A Day in the Life of a Hot Fire, Part Two: Caravan


The XCOR caravan makes its way past the “bone yard” for another hot fire.

Yesterday we went through initial morning activities that surround the day of a hot fire test, rolled out the flight weight fuselage and engine truss. We started to fuel LOX and kerosene around 7AM.

Cut to two hours later…

Around 9AM, after the kerosene and LOX fill is complete, and after running through check lists and various pre-rollout processes, we tow the engine test stand and truss out to the XCOR Test Bunker on the other side of the Mojave Air and Space Port.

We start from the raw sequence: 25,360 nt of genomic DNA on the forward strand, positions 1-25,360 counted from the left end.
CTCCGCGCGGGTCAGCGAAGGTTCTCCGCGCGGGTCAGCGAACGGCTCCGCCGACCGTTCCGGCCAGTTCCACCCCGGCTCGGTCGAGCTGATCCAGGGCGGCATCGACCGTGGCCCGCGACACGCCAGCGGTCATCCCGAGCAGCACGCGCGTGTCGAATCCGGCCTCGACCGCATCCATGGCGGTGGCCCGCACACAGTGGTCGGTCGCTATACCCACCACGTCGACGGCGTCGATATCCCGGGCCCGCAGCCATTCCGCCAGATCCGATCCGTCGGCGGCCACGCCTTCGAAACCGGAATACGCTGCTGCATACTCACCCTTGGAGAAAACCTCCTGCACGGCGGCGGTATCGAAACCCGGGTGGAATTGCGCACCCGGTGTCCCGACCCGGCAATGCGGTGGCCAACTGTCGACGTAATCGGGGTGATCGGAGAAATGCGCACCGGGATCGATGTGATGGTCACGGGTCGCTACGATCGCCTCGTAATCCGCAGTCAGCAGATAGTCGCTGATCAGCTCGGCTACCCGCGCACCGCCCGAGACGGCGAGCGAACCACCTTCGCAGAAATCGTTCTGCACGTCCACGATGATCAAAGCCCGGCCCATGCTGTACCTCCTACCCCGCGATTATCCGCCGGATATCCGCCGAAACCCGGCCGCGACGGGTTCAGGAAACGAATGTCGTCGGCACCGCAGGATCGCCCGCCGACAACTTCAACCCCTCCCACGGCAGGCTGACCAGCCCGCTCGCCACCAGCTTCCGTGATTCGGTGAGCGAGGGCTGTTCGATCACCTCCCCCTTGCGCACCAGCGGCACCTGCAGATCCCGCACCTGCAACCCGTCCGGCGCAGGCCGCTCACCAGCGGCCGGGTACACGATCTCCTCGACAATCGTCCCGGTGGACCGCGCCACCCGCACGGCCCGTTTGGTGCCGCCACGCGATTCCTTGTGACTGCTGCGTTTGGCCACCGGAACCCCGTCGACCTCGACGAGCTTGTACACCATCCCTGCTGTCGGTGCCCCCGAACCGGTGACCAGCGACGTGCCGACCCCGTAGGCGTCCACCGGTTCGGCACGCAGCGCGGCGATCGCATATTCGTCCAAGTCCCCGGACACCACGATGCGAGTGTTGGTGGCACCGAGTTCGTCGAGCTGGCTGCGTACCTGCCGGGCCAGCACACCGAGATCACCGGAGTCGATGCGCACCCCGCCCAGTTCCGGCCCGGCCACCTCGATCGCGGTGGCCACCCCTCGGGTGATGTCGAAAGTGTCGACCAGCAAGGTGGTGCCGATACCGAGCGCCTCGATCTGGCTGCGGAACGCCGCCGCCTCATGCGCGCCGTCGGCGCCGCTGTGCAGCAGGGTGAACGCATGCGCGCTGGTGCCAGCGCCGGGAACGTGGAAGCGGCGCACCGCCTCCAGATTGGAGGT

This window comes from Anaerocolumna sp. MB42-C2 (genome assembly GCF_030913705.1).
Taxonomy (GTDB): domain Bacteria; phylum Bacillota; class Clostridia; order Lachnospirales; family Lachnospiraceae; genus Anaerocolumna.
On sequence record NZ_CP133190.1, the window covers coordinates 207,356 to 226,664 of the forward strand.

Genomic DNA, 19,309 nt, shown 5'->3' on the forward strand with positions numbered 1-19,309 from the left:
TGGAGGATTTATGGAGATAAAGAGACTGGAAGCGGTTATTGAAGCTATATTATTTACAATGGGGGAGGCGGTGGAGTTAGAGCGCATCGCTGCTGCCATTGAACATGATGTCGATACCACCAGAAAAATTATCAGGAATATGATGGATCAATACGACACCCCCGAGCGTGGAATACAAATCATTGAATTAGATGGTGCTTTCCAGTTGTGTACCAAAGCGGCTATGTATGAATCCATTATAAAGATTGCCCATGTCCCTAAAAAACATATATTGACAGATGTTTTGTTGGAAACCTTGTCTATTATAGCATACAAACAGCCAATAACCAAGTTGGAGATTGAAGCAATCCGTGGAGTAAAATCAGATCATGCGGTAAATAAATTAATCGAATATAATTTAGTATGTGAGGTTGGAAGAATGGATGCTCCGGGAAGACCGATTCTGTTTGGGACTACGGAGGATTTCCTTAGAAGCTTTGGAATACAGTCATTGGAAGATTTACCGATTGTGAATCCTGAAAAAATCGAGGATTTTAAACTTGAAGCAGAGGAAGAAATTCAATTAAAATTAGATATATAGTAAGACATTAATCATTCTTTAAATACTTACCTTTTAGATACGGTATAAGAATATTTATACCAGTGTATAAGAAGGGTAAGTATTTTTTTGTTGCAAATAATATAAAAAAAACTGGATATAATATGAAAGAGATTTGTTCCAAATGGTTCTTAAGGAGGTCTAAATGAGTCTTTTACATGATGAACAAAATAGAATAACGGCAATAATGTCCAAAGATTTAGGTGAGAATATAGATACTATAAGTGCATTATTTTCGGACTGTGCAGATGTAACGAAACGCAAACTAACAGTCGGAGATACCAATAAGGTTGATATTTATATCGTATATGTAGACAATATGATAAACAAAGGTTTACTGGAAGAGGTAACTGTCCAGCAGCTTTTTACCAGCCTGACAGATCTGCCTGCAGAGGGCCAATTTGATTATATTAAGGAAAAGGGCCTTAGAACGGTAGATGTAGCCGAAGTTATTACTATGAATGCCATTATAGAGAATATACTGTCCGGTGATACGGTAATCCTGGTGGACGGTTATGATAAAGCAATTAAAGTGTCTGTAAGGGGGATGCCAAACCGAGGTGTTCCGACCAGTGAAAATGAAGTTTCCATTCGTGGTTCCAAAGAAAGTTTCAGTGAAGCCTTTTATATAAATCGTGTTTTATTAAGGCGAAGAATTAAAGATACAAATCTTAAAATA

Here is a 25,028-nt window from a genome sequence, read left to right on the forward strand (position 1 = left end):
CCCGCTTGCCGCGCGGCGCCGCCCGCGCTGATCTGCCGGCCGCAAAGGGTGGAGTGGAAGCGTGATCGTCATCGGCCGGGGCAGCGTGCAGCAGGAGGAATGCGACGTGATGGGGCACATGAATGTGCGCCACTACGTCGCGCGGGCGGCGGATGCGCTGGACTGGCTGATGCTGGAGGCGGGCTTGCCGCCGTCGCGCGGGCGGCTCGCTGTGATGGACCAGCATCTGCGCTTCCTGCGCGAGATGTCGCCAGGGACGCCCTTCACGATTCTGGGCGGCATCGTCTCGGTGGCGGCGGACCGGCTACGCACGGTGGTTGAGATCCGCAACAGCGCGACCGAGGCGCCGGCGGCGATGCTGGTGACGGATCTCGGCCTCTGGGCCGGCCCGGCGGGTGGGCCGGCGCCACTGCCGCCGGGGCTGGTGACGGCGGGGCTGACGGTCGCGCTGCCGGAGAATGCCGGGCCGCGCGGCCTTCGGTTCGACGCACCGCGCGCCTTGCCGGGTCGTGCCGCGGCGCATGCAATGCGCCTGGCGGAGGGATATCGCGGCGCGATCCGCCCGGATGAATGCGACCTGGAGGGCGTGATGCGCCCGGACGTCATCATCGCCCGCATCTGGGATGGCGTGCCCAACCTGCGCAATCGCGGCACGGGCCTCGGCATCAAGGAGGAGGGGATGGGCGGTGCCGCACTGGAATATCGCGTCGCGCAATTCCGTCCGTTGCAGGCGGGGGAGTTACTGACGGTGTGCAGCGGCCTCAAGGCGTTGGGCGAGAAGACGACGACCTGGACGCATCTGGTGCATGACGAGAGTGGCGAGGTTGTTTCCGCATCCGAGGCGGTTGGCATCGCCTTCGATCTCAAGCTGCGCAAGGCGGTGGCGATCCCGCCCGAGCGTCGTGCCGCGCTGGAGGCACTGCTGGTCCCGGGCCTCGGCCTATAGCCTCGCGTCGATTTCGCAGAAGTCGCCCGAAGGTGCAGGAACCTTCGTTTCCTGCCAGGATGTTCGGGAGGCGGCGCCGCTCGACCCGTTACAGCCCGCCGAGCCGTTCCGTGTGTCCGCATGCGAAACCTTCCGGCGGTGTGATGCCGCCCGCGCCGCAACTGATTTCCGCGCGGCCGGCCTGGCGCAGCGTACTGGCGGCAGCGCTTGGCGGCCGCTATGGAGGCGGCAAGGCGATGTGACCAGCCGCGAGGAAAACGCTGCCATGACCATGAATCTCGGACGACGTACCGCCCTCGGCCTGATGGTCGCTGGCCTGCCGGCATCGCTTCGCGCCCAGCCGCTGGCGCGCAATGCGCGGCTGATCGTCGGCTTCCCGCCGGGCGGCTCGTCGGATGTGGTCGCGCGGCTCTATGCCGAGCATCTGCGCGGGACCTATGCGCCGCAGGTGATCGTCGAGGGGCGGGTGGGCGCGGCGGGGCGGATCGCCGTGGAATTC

The caravan of vehicles include the F-150 pickup truck with which we tow the test stand, a Hummer we use to tow the gas bottle trailer (a rolling stand filled with high pressure gases, such as helium and nitrogen, which we use for tests), and up to two more vehicles holding additional crew and equipment.

We cross the runways and taxiways of the Mojave Air and Space Port, past the “bone yard” of old aircraft, then into an area populated by numerous test sites for many of the space port tenants.

Because we travel within the boundaries of the airport and cross active taxiways and runways, we must have aviation radios and follow specific operational and communication procedures prior to departure, during movement, and upon leaving the active flight line. We pre-coordinate test activities with the local space port staff and first responders so they are fully aware of the planned activities and can, if they wish, monitor our activities in real time.

Tomorrow – What happens when we arrive at the test stand?